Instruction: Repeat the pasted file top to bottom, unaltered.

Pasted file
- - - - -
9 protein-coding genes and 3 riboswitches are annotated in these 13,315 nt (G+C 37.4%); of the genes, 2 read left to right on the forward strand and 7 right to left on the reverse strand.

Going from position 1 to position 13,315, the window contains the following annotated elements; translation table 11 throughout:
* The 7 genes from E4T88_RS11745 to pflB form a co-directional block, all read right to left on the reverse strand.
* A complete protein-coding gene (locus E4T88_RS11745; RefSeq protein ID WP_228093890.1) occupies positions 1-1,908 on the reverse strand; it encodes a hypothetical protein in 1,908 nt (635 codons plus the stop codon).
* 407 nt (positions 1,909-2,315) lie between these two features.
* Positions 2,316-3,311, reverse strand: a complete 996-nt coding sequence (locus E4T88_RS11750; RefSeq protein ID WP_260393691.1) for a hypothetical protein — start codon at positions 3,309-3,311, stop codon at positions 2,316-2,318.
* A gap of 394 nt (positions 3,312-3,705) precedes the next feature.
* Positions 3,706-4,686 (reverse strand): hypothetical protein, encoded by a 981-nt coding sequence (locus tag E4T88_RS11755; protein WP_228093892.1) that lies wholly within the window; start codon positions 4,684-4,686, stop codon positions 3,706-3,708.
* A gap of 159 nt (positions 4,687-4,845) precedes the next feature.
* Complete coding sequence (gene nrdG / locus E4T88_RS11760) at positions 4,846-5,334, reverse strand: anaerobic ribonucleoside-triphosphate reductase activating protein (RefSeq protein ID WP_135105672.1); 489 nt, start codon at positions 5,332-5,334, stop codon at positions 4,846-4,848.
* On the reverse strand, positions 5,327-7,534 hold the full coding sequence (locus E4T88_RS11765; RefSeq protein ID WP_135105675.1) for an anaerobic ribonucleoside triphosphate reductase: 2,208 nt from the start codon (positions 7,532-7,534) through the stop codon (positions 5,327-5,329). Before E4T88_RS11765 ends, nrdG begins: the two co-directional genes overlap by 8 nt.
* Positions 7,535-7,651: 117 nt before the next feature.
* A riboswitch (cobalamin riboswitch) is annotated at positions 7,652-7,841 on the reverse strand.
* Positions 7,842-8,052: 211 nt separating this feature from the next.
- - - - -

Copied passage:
9 protein-coding genes and 3 riboswitches are annotated in these 13,315 nt (G+C 37.4%); of the genes, 2 read left to right on the forward strand and 7 right to left on the reverse strand.

Going from position 1 to position 13,315, the window contains the following annotated elements; translation table 11 throughout:
* The 7 genes from E4T88_RS11745 to pflB form a co-directional block, all read right to left on the reverse strand.
* A complete protein-coding gene (locus E4T88_RS11745; RefSeq protein ID WP_228093890.1) occupies positions 1-1,908 on the reverse strand; it encodes a hypothetical protein in 1,908 nt (635 codons plus the stop codon).
* 407 nt (positions 1,909-2,315) lie between these two features.
* Positions 2,316-3,311, reverse strand: a complete 996-nt coding sequence (locus E4T88_RS11750; RefSeq protein ID WP_260393691.1) for a hypothetical protein — start codon at positions 3,309-3,311, stop codon at positions 2,316-2,318.
* A gap of 394 nt (positions 3,312-3,705) precedes the next feature.
* Positions 3,706-4,686 (reverse strand): hypothetical protein, encoded by a 981-nt coding sequence (locus tag E4T88_RS11755; protein WP_228093892.1) that lies wholly within the window; start codon positions 4,684-4,686, stop codon positions 3,706-3,708.
* A gap of 159 nt (positions 4,687-4,845) precedes the next feature.
* Complete coding sequence (gene nrdG / locus E4T88_RS11760) at positions 4,846-5,334, reverse strand: anaerobic ribonucleoside-triphosphate reductase activating protein (RefSeq protein ID WP_135105672.1); 489 nt, start codon at positions 5,332-5,334, stop codon at positions 4,846-4,848.
* On the reverse strand, positions 5,327-7,534 hold the full coding sequence (locus E4T88_RS11765; RefSeq protein ID WP_135105675.1) for an anaerobic ribonucleoside triphosphate reductase: 2,208 nt from the start codon (positions 7,532-7,534) through the stop codon (positions 5,327-5,329). Before E4T88_RS11765 ends, nrdG begins: the two co-directional genes overlap by 8 nt.
* Positions 7,535-7,651: 117 nt before the next feature.
* A riboswitch (cobalamin riboswitch) is annotated at positions 7,652-7,841 on the reverse strand.
* Positions 7,842-8,052: 211 nt separating this feature from the next.